(a) Evidence of mental disease, mental defect, or mental disorder shall not be admitted to show or negate the capacity to form any mental state, including, but not limited to, purpose, intent, knowledge, premeditation, deliberation, or malice aforethought, with which the accused committed the act. Evidence of mental disease, mental defect, or mental disorder is admissible solely on the issue of whether or not the accused actually formed a required specific intent, premeditated, deliberated, or harbored malice aforethought, when a specific intent crime is charged.
(b) As a matter of public policy there shall be no defense of diminished capacity, diminished responsibility, or irresistible impulse in a criminal action or juvenile adjudication hearing.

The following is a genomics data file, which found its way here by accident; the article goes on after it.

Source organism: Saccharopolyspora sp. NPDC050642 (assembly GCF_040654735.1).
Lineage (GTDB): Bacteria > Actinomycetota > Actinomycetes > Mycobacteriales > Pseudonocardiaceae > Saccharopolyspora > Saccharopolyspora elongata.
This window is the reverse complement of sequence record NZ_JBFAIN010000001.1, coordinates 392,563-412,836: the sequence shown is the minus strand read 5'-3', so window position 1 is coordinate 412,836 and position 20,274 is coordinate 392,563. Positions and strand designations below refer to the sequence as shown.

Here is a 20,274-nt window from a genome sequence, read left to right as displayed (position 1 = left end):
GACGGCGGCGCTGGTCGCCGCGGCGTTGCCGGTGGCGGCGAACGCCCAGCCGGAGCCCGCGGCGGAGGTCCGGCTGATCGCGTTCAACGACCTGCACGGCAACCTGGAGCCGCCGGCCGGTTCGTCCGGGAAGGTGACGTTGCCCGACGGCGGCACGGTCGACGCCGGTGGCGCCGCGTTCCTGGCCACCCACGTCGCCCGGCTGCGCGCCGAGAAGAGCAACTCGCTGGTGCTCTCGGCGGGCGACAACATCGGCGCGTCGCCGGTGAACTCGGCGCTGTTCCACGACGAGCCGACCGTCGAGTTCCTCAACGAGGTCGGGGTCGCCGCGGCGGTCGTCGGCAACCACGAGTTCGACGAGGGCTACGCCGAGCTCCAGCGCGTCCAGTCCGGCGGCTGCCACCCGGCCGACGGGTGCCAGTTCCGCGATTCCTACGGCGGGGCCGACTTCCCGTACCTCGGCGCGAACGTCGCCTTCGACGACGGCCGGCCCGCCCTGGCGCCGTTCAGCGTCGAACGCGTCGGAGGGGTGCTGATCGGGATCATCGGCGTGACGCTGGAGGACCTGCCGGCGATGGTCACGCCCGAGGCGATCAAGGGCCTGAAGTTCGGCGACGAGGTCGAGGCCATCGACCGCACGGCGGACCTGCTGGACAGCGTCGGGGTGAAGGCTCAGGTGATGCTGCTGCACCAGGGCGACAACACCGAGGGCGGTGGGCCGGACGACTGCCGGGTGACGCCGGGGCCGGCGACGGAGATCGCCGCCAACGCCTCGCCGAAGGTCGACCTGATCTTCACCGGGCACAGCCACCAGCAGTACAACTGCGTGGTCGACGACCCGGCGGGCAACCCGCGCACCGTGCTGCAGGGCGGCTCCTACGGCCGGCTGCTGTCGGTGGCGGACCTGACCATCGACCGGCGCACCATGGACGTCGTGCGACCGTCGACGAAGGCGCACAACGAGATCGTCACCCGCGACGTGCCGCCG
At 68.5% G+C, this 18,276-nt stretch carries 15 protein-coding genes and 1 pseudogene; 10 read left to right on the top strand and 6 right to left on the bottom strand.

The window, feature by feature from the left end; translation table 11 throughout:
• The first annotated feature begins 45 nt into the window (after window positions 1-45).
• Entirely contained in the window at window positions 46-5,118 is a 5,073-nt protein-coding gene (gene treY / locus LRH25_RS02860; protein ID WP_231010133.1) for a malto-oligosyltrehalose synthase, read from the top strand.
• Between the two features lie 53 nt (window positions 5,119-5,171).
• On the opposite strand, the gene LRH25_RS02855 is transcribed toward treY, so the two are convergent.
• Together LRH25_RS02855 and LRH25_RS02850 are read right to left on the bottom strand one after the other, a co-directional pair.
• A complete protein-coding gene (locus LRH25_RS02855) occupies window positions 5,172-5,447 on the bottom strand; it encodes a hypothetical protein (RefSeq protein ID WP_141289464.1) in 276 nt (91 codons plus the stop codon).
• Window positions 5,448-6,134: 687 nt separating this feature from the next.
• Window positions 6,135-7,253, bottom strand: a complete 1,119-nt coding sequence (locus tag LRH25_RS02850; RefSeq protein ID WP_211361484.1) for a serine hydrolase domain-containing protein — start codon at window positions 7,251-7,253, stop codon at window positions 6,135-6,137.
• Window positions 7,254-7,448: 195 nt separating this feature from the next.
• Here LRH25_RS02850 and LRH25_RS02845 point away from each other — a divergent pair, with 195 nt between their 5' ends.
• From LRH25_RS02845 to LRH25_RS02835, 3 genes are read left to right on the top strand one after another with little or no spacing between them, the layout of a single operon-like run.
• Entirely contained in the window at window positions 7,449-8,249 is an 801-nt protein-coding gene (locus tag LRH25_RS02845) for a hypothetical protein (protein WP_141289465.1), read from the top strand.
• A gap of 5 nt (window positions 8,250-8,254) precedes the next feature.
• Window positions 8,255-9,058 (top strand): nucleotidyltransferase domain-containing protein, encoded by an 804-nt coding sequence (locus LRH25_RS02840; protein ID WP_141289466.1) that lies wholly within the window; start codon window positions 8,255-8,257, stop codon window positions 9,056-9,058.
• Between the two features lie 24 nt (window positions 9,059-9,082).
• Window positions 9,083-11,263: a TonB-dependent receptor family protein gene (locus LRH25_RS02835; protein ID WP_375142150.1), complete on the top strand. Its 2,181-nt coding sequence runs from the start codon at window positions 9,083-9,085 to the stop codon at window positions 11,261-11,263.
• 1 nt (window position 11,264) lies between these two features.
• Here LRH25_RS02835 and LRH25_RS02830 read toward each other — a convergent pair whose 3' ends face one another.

(c) This section shall not be applicable to an insanity hearing pursuant to Section 1026.
(d) Nothing in this section shall limit a court’s discretion, pursuant to the Evidence Code, to exclude psychiatric or psychological evidence on whether the accused had a mental disease, mental defect, or mental disorder at the time of the alleged offense.
(Amended by Stats. 2002, Ch. 784, Sec. 528. Effective January 1, 2003.)